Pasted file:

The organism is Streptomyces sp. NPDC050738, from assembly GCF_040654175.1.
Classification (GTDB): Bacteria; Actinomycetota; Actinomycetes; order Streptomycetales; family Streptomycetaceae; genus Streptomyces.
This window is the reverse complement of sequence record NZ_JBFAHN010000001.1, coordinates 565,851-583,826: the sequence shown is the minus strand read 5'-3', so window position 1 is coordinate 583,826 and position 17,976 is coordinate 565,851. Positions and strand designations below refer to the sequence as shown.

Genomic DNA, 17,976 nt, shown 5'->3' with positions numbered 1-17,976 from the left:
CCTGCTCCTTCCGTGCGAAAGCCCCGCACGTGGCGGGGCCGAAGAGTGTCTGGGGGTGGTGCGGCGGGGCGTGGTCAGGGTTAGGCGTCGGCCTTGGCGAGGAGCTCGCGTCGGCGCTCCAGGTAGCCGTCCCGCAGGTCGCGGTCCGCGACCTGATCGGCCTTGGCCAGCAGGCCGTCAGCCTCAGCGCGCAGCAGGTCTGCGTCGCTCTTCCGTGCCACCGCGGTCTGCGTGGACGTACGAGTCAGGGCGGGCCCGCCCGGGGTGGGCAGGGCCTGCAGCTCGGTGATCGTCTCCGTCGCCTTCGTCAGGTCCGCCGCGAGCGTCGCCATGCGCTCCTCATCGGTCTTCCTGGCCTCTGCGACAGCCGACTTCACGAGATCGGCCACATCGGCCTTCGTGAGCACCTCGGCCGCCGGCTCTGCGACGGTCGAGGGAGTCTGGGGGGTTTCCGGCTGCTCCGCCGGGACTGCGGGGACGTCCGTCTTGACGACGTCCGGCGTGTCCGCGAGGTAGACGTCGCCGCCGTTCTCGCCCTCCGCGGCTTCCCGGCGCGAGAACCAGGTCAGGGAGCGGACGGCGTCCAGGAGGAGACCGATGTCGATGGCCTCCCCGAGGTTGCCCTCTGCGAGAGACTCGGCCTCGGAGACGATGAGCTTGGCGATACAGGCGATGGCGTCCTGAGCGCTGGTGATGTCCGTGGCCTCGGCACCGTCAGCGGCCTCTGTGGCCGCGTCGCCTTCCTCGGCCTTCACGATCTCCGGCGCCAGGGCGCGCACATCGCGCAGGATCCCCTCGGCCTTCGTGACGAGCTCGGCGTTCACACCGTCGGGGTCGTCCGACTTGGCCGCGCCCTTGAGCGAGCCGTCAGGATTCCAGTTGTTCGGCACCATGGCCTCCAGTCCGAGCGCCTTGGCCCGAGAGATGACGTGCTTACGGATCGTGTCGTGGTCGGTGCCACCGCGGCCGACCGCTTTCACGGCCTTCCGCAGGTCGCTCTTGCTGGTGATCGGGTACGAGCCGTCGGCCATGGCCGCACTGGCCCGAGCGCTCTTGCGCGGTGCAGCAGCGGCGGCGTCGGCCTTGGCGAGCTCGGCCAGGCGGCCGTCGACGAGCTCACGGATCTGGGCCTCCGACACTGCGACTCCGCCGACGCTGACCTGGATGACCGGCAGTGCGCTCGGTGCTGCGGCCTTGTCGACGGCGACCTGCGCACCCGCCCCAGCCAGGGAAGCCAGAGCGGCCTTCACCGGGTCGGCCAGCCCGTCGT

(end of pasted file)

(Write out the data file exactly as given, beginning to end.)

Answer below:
The organism is Streptomyces sp. NPDC050738, from assembly GCF_040654175.1.
Classification (GTDB): Bacteria; Actinomycetota; Actinomycetes; order Streptomycetales; family Streptomycetaceae; genus Streptomyces.
This window is the reverse complement of sequence record NZ_JBFAHN010000001.1, coordinates 565,851-583,826: the sequence shown is the minus strand read 5'-3', so window position 1 is coordinate 583,826 and position 17,976 is coordinate 565,851. Positions and strand designations below refer to the sequence as shown.

Genomic DNA, 17,976 nt, shown 5'->3' with positions numbered 1-17,976 from the left:
CCTGCTCCTTCCGTGCGAAAGCCCCGCACGTGGCGGGGCCGAAGAGTGTCTGGGGGTGGTGCGGCGGGGCGTGGTCAGGGTTAGGCGTCGGCCTTGGCGAGGAGCTCGCGTCGGCGCTCCAGGTAGCCGTCCCGCAGGTCGCGGTCCGCGACCTGATCGGCCTTGGCCAGCAGGCCGTCAGCCTCAGCGCGCAGCAGGTCTGCGTCGCTCTTCCGTGCCACCGCGGTCTGCGTGGACGTACGAGTCAGGGCGGGCCCGCCCGGGGTGGGCAGGGCCTGCAGCTCGGTGATCGTCTCCGTCGCCTTCGTCAGGTCCGCCGCGAGCGTCGCCATGCGCTCCTCATCGGTCTTCCTGGCCTCTGCGACAGCCGACTTCACGAGATCGGCCACATCGGCCTTCGTGAGCACCTCGGCCGCCGGCTCTGCGACGGTCGAGGGAGTCTGGGGGGTTTCCGGCTGCTCCGCCGGGACTGCGGGGACGTCCGTCTTGACGACGTCCGGCGTGTCCGCGAGGTAGACGTCGCCGCCGTTCTCGCCCTCCGCGGCTTCCCGGCGCGAGAACCAGGTCAGGGAGCGGACGGCGTCCAGGAGGAGACCGATGTCGATGGCCTCCCCGAGGTTGCCCTCTGCGAGAGACTCGGCCTCGGAGACGATGAGCTTGGCGATACAGGCGATGGCGTCCTGAGCGCTGGTGATGTCCGTGGCCTCGGCACCGTCAGCGGCCTCTGTGGCCGCGTCGCCTTCCTCGGCCTTCACGATCTCCGGCGCCAGGGCGCGCACATCGCGCAGGATCCCCTCGGCCTTCGTGACGAGCTCGGCGTTCACACCGTCGGGGTCGTCCGACTTGGCCGCGCCCTTGAGCGAGCCGTCAGGATTCCAGTTGTTCGGCACCATGGCCTCCAGTCCGAGCGCCTTGGCCCGAGAGATGACGTGCTTACGGATCGTGTCGTGGTCGGTGCCACCGCGGCCGACCGCTTTCACGGCCTTCCGCAGGTCGCTCTTGCTGGTGATCGGGTACGAGCCGTCGGCCATGGCCGCACTGGCCCGAGCGCTCTTGCGCGGTGCAGCAGCGGCGGCGTCGGCCTTGGCGAGCTCGGCCAGGCGGCCGTCGACGAGCTCACGGATCTGGGCCTCCGACACTGCGACTCCGCCGACGCTGACCTGGATGACCGGCAGTGCGCTCGGTGCTGCGGCCTTGTCGACGGCGACCTGCGCACCCGCCCCAGCCAGGGAAGCCAGAGCGGCCTTCACCGGGTCGGCCAGCCCGTCGT